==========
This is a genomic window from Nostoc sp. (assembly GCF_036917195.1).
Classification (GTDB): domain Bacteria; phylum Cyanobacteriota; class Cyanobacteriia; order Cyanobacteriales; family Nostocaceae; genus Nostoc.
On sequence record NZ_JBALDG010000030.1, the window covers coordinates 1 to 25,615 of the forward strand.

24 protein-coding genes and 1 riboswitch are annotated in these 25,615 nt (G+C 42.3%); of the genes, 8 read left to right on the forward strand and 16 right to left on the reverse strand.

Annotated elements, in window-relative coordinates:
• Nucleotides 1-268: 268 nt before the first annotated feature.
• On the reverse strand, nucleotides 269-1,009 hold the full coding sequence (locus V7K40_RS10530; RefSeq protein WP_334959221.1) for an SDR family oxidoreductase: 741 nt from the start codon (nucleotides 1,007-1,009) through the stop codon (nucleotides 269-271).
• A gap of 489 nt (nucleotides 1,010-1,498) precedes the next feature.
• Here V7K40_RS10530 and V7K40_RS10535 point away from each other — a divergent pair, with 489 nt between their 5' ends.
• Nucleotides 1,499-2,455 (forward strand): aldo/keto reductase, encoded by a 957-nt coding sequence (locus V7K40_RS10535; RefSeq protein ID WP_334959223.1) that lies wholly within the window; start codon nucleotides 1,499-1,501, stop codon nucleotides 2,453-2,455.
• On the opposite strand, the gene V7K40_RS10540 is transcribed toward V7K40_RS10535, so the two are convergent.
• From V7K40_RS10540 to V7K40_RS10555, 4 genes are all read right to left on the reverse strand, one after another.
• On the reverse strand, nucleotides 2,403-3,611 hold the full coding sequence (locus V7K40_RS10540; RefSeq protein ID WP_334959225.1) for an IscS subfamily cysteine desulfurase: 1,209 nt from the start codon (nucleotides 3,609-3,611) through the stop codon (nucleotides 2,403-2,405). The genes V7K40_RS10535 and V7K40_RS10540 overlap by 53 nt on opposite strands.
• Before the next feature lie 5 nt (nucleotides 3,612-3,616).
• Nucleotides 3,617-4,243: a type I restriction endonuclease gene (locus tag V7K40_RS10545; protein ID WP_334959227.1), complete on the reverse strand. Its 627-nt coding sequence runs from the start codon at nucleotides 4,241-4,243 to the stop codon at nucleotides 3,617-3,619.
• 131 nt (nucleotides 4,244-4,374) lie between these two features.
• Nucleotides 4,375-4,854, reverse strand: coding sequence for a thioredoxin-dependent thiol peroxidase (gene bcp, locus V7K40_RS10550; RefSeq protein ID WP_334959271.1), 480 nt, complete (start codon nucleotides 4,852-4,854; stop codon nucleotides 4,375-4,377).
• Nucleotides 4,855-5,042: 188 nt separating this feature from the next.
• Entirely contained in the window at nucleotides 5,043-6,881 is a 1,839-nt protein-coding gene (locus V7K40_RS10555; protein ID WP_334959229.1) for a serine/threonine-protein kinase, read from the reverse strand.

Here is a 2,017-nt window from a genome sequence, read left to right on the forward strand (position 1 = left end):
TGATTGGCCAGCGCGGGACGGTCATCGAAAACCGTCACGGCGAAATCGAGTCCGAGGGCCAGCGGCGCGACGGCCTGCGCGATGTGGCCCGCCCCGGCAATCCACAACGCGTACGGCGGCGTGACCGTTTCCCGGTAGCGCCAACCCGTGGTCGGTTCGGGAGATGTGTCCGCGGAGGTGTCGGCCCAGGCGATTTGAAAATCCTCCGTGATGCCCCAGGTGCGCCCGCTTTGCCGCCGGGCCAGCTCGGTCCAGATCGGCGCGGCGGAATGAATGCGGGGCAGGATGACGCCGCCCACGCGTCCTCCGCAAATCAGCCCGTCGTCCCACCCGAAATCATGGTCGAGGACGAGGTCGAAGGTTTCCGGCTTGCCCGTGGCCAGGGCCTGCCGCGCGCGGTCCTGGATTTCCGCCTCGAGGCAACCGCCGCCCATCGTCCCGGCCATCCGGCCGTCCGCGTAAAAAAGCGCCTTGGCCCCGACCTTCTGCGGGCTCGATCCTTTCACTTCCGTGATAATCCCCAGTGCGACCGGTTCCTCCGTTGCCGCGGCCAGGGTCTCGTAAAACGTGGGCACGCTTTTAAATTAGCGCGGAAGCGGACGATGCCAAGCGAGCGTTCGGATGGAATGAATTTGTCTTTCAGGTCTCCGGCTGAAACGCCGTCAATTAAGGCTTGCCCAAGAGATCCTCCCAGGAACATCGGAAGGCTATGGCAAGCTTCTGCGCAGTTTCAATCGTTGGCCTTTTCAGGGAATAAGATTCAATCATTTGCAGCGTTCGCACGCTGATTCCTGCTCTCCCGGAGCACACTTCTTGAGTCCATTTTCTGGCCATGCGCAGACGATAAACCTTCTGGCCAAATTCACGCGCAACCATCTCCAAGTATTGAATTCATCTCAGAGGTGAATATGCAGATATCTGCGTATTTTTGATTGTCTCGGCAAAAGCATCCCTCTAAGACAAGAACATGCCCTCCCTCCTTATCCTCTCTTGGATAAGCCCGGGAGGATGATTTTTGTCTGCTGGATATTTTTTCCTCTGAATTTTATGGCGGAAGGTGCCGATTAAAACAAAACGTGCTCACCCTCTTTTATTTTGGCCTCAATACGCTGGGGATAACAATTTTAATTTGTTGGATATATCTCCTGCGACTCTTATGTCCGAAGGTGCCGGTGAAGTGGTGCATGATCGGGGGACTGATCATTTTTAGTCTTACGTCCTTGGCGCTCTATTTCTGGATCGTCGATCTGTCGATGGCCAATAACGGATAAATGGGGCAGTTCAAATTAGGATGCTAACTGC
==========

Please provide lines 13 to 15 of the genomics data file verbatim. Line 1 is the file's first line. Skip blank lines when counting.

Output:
• On the reverse strand, nucleotides 2,403-3,611 hold the full coding sequence (locus V7K40_RS10540; RefSeq protein ID WP_334959225.1) for an IscS subfamily cysteine desulfurase: 1,209 nt from the start codon (nucleotides 3,609-3,611) through the stop codon (nucleotides 2,403-2,405). The genes V7K40_RS10535 and V7K40_RS10540 overlap by 53 nt on opposite strands.
• Before the next feature lie 5 nt (nucleotides 3,612-3,616).
• Nucleotides 3,617-4,243: a type I restriction endonuclease gene (locus tag V7K40_RS10545; protein ID WP_334959227.1), complete on the reverse strand. Its 627-nt coding sequence runs from the start codon at nucleotides 4,241-4,243 to the stop codon at nucleotides 3,617-3,619.